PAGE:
The Student News Site of Pella High School


The Student News Site of Pella High School


The Student News Site of Pella High School


March Mammal Madness


Every March, the top 64 college basketball teams compete in March Madness, a single elimination tournament, to decide the national champion. One of the most watched tournaments in America, March Madness had around 10 million viewers during last year’s tournament. Because this tournament format is so popular, it has created some other tournaments, such as March Mammal Madness. This tournament also takes place in March, but instead of being a basketball tournament, it is a tournament to determine the best animal in a series of battles that take place in a number of different environments.

While this tournament has been around since 2013, Pella High has only implemented it into science class for the last 2 years. Susan Lyons, one of the science teachers at the high school, began doing March Mammal Madness with her classes while she was still teaching at the middle school.

“I was on Facebook in a biology group, and someone had posted that they were doing it with their students,” said Lyons. “I researched it and actually tried it with my 10th period as a trial run.”

Lyons then decided to bring this tournament with her to the high school last year when she began teaching here, and she found that it fit really well with the standards at the high school, especially for students in biology.

“We learn about the tie between genetics with traits and adaptations, and how animals survive in their habitats in a completely fun and sometimes absurd way,” Lyons said.

Audra Turner, another one of the science teachers at the high school, found that the tournament helps students to converse in a way that sharpens their scientific reasoning.

“Yes, you learn some content, so that is always a bonus there, but honestly listening to your conversations, you are actually engaging in argument driven, evidence-based conversations about science using reasoning, and students aren’t dreading it,” Turner said.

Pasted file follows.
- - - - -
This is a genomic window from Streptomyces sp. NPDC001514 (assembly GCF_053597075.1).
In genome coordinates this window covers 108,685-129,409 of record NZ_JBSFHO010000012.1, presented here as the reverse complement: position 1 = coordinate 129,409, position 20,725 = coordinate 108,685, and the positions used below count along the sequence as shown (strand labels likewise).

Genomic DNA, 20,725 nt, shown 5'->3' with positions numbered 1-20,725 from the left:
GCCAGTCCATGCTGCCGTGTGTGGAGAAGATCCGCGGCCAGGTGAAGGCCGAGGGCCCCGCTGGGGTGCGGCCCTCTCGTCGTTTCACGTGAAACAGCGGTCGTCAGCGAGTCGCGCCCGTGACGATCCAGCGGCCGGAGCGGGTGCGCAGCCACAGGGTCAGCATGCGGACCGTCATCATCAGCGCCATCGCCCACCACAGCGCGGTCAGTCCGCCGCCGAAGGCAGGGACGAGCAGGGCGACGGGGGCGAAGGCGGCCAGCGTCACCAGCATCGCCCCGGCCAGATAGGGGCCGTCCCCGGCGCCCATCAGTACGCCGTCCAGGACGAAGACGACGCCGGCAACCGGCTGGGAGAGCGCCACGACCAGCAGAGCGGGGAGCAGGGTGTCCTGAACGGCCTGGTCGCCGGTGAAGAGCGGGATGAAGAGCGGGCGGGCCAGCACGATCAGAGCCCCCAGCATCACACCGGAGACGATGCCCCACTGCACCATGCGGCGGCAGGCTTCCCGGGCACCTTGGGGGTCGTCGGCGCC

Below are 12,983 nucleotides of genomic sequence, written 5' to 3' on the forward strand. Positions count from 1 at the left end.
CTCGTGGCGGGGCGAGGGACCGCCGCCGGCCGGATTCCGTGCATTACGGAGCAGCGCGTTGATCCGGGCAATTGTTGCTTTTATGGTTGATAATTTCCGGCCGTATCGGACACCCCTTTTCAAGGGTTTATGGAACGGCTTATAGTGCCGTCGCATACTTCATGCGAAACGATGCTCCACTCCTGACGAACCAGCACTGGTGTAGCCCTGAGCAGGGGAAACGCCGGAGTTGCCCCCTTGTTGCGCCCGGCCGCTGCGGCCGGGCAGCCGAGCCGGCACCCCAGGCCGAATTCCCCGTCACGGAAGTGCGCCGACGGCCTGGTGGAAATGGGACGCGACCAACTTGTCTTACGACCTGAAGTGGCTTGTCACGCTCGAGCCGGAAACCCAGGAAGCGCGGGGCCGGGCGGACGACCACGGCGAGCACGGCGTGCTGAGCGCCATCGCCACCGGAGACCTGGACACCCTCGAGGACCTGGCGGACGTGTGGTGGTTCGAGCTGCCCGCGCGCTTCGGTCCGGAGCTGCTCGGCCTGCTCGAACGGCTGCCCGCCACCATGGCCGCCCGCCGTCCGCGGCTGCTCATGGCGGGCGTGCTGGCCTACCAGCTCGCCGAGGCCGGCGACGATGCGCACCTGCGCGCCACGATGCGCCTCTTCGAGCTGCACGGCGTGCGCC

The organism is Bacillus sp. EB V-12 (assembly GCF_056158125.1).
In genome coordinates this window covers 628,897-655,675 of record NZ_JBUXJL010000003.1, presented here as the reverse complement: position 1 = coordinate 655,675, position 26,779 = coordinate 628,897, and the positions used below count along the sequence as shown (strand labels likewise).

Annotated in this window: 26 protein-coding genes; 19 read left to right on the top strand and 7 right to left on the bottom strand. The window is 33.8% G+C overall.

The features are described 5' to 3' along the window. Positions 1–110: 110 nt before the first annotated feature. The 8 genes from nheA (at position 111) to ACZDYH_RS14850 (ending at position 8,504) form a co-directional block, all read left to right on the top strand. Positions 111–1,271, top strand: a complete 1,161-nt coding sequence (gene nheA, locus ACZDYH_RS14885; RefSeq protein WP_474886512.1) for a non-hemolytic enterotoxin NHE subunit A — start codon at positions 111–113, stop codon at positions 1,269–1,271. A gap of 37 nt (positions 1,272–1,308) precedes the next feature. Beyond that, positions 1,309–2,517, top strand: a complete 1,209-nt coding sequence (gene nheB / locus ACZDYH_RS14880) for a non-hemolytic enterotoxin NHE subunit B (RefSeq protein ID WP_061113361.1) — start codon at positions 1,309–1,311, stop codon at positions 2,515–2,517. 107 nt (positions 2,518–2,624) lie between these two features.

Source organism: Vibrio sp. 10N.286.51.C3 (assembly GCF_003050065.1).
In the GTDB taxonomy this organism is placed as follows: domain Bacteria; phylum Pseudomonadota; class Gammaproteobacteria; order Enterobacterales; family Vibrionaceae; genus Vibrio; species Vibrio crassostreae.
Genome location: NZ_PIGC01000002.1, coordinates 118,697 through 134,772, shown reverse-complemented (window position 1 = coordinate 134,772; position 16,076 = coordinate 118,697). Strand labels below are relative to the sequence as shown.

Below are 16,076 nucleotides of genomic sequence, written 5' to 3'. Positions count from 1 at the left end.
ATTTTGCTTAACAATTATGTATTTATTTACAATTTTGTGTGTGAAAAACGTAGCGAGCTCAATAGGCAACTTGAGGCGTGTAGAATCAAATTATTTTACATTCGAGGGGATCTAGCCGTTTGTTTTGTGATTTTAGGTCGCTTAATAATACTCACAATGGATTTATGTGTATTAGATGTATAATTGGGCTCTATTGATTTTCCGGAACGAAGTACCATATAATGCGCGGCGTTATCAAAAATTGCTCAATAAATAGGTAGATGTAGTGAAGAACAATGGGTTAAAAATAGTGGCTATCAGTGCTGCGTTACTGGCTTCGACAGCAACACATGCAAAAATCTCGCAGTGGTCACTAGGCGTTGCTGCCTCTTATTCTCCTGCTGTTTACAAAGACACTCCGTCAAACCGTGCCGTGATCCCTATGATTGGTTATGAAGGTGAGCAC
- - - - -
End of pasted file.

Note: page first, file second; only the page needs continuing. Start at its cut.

Lyons said that while sometimes the tournament is completely random, a lot of research by grad students at Arizona State University is done to make the battles more life-like.

With this randomness, the bracket for the tournament contains a variety of animals, not only consisting of mammals, as the name suggests.

“My favorite part about MMM is how student curiosity just shoots through the roof and I get to see all the “ah-ha” moments from students learning about the biodiversity of our planet. Last year many students didn’t know what a stoat was or that it was even a real thing… this year we have the sparklemuffin peacock spider,” said Turner. “Students think science is boring, but this brings a whole new perspective to students.”

With these arguments between students can come some competitiveness and sometimes banter, which Lyons loves.

“When kids have a chance to compete, they take it a little bit more seriously for the most part,” said Lyons. “There’s just something to learn in so many capacities on this whole project, and it lasts a long time, and so many people are doing it.”

Whether experienced or not, this year’s tournament at the high school was open to students and staff, which also brings more competition between staff members and seniors who took biology last year. Bethany Tangen, science teacher at the high school, said that she prepared well for this year’s tournament.

“I developed the reasoning for each interaction about why that certain living thing would move on or why it wouldn’t,” said Tangen.

All of the science teachers at the high school hope that this year’s tournament will not only benefit the students’ learning, but also encourage more people to participate in learning about animals and using this competition to enjoy the process.

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